Jeff Bridges, Karen Allen, Charles Martin Smith, Richard Jaeckel
When fans of think of film director John Carpenter, they usually flash on Halloween (and all the sequels), or Christine violent gore fests filled with screaming victims, demented slashers, and bloodthirsty vampires. Theres none of that in Carpenters Starman, a genuinely different kind of sci-fi film. After being shot down, an extra terrestrial (Jeff Bridges) crash-lands his spaceship in a remote area of northern Wisconsin. Bridges survives the fiery crash and ducks into to the first house he finds. The house belongs to Jenny Hayden (Karen Allen), a desperately sad young woman whose husband Scot, has recently died. Bridges morphs the dead husband (from a lock of a hair found in a keepsakes book).
When Jenny investigates the strange noises coming from her living room and discovers a perfect but eerily robotic duplicate of her dead husband, shes terrified, but after the alien forces her to drive him to a rendezvous with his mother-ship at the Great Meteor Crater in Arizona she realizes he isnt dangerous or hostile and decides to help him make good his escape.
Scientist Charles Martin Smith confirms evidence of an alien presence at the crash site and the U. S. Government ramps up to capture Bridges. Charles Martin Smith is ecstatic about the opportunity to actually meet an extra terrestrial, but the Governments plan is to subject the alien to vivisection and laboratory experiments.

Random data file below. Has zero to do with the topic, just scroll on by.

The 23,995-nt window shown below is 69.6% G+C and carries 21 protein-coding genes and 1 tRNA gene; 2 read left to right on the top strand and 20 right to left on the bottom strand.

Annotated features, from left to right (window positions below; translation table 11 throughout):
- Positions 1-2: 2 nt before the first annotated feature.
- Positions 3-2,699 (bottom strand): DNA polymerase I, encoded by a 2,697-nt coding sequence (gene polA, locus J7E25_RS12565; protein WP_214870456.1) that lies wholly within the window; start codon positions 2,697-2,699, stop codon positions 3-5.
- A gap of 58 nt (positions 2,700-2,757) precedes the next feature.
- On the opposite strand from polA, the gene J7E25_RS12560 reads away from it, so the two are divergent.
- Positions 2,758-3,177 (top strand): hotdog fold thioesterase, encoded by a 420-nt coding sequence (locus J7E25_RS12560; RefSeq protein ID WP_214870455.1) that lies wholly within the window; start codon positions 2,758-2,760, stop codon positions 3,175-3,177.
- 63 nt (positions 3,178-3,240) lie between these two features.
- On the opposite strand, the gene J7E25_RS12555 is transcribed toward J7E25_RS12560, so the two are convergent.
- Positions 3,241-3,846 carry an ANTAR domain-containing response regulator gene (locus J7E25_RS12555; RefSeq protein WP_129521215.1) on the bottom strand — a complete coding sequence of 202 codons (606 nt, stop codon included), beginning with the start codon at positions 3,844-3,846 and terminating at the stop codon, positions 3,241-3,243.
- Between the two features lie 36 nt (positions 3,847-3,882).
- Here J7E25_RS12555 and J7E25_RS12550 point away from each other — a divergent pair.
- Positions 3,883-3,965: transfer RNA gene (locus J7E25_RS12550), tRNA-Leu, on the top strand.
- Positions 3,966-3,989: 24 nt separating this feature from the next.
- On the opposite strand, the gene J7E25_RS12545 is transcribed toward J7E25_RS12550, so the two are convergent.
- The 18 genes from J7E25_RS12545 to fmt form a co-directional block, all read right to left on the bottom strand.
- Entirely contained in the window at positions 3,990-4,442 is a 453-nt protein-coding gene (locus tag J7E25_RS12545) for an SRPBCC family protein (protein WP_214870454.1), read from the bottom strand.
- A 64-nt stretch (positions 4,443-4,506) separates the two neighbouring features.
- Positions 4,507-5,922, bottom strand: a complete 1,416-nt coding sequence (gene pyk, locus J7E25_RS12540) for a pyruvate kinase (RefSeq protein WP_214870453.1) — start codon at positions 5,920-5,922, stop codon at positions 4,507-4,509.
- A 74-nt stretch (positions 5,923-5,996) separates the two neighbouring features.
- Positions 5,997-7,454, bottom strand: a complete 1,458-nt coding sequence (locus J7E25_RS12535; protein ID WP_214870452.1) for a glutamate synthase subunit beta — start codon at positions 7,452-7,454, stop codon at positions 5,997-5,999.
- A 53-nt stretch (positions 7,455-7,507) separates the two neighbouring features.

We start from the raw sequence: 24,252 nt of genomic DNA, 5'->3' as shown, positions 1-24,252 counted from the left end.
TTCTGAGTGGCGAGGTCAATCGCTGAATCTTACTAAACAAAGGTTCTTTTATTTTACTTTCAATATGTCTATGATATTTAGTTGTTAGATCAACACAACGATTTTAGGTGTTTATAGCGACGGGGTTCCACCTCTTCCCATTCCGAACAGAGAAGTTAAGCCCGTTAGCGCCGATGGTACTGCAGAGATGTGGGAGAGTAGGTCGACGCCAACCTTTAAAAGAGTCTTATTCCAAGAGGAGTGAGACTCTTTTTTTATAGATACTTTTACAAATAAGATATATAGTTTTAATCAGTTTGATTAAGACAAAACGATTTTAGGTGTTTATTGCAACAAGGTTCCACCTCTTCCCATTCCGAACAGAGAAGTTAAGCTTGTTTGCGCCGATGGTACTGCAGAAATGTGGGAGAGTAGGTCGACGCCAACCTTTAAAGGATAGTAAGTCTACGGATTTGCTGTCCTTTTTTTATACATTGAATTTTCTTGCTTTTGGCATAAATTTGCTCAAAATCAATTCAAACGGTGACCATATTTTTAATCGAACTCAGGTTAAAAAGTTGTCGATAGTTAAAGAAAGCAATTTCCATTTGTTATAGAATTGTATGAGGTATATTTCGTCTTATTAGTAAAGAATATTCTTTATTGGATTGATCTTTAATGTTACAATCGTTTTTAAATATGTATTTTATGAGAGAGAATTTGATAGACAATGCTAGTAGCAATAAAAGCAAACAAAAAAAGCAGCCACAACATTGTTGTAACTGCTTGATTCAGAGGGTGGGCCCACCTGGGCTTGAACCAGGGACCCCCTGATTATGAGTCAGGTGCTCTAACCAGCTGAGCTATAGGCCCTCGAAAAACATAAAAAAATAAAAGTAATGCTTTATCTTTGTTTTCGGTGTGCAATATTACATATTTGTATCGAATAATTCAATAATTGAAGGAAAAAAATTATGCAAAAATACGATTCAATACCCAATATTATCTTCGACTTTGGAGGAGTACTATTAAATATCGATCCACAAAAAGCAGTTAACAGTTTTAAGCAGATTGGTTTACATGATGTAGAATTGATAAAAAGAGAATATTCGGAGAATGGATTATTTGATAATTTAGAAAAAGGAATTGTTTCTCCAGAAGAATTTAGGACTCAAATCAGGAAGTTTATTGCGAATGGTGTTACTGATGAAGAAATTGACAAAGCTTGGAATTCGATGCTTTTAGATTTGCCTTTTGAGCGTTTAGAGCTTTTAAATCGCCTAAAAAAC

The alien must adapt to his new human form and learn about the strangely emotional and highly illogical creatures he finds himself among. Bridges is almost childlike in his incredulity and wonder at the physical experiences (like food and fistfights) associated with being human. Viewers will get an enlightening and not always flattering look at our species and at our culture as Bridges learns about violence, generosity, kindness, love, foolishness, and cruelty from his interactions with Jenny and the people they encounter on their journey.
In the end it takes Jenny, Charles Martin Smith (who shadows Allen and Bridges the whole trip) and a couple of strangers to evade the Governments deadly dragnet and get Bridges to the crater in time. Charles Martin Smith gets to meets his alien and Jenny is able to let Scott go and hold on to a wonderful parting gift that only the alien can give her. Jeff Bridges was nominated for a best actor Oscar for his performance as the Starman.
12. The Last of the Mohicans (1992) directed by Michael Mann
Daniel Day-Lewis, Madeleine Stowe, Russell Means, Eric Schweig, Jhodhi May, Steven Waddington, Wes Studi, and Dennis Banks
Michael Manns lushly constructed and beautifully shot The Last of the Mohicans transports viewers to the wilderness of upstate New York during the French and Indian War. In Manns capable hands Coopers unreadable novel (and the 1936 LOTM screenplay) is transformed into a wonderful old-fashioned love story set in the middle of an epic frontier adventure.